As the first openly gay man to be named a bishop in the Anglican Communion, V. Gene Robinson attracted worldwide attention, with some leaders of the Anglican Communion moving to sever relations with the Episcopal Church of the United States. Robinson has not been invited to the 2008 Lambeth Conference, a meeting of bishops and archbishops of the Anglican Communion invited by the Archbishop of Canterbury, which is held every 10 years. In the face of all of this, he has repeatedly called for understanding, love and dialogue with his detractors. At his consecration, he said, "There are faithful, wonderful Christian people for whom this is a moment of great pain and confusion and anger."

Matt Foreman is a fearless leader with a dynamic and uncompromising voice for equality and justice. Foreman, executive director of the National Gay and Lesbian Task Force, has worked for LGBT rights for 25 years. During the battle for an inclusive Employment Non-Discrimination Act, he unequivocally stated, “No civil rights movement has left part of its community behind as it moved forward, and we’re not about to be the first one to do so.” Foreman will present the annual “State of the Movement” address.

The mother-daughter team of Bernice Johnson Reagon and Toshi Reagon will perform at the Sunday plenary. For more than 40 years, Bernice Johnson Reagon, who founded the acclaimed African-American women’s a cappella ensemble Sweet Honey in the Rock, has been a major cultural voice for freedom and justice; singing, teaching — speaking out against racism and organized inequities of all kinds. Toshi Reagon is a singer/songwriter/producer and activist. The New Yorker says of her performances: “...her live shows shower retro funk, urban blues, and folk on the audience with evangelical fervor. To hear her is to believe.”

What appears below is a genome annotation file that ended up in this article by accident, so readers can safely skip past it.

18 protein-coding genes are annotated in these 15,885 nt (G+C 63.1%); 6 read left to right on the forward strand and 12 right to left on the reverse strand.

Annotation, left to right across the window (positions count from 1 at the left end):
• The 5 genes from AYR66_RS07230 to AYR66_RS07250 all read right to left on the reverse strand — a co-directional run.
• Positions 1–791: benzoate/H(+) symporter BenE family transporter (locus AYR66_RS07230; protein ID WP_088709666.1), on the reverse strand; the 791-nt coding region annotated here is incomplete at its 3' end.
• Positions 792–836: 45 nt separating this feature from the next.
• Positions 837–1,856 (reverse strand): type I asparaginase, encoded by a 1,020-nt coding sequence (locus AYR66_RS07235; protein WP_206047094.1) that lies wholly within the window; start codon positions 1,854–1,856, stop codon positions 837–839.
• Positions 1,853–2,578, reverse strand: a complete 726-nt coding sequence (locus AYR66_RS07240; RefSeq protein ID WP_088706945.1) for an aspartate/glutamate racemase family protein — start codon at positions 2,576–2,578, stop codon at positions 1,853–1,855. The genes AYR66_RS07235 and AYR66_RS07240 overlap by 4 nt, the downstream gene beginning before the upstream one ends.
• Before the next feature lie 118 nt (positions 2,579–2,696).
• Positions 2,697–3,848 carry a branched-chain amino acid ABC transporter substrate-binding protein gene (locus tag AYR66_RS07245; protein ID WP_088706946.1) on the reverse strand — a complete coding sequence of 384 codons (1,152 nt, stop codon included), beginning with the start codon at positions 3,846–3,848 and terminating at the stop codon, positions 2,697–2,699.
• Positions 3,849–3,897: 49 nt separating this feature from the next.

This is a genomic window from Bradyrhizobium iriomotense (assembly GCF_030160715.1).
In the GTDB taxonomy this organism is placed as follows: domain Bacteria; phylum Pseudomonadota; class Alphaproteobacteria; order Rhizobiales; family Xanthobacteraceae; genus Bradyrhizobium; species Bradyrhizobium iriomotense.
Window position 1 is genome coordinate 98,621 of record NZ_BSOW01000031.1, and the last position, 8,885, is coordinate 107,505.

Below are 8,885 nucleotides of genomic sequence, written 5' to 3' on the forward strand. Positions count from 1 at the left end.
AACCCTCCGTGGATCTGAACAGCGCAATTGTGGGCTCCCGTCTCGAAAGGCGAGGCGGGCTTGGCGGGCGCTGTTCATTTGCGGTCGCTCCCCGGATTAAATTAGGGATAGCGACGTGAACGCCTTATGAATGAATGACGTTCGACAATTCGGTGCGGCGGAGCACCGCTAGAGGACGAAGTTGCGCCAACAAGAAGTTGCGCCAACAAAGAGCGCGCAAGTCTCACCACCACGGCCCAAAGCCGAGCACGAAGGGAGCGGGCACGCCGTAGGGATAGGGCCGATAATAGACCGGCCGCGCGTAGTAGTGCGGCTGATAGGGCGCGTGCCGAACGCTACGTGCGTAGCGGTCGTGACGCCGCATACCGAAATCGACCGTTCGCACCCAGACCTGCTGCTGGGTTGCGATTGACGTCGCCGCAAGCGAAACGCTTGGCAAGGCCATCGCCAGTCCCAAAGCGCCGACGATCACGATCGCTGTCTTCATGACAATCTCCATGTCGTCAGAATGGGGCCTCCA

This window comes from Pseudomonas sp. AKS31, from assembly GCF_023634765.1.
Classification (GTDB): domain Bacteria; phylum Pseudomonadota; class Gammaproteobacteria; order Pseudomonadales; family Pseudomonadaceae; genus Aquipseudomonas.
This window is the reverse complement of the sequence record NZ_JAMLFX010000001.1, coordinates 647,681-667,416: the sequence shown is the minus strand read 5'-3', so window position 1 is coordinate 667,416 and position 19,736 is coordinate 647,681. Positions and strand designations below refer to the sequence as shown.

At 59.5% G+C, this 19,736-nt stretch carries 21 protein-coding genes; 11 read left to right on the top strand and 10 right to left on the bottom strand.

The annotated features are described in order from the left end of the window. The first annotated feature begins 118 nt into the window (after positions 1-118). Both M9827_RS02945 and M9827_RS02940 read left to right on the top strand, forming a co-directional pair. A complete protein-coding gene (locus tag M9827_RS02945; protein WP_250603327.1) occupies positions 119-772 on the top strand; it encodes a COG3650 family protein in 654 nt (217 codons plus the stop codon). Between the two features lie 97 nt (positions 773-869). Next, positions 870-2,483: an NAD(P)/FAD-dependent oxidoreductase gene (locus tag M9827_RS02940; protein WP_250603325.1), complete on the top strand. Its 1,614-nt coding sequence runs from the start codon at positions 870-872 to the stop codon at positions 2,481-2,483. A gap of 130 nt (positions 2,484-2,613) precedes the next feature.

The duo has collaborated on many projects, including creating the musical score for the award-winning films Africans in America on PBS and Beah: A Black Woman Speaks for HBO.

Comic and social commentator Kate Clinton will emcee the plenaries. From coast to coast, Clinton provides a witty and comedic political critique about important issues of the day.

Watch this video about the conference and register online at www.CreatingChange.org. (The room block at our host hotel, the Detroit Marriott Renaissance Center, is sold out. Overflow rooms at two different hotels in close proximity to the Detroit Marriott Renaissance Center have been secured. Please call the Detroit Marriott in case a cancellation in our block has made a room available. All conference activities will be held at the Detroit Marriott Renaissance Center. Get more details here.)

The conference is supported by its founding sponsor, the Anita May Rosenstein Foundation.

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The mission of the National Gay and Lesbian Task Force is to build the grassroots power of the lesbian, gay, bisexual and transgender (LGBT) community. We do this by training activists, equipping state and local organizations with the skills needed to organize broad-based campaigns to defeat anti-LGBT referenda and advance pro-LGBT legislation, and building the organizational capacity of our movement. Our Policy Institute, the movement’s premier think tank, provides research and policy analysis to support the struggle for complete equality and to counter right-wing lies. As part of a broader social justice movement, we work to create a nation that respects the diversity of human expression and identity and creates opportunity for all. Headquartered in Washington, D.C., we also have offices in New York City, Los Angeles, Miami, Minneapolis and Cambridge.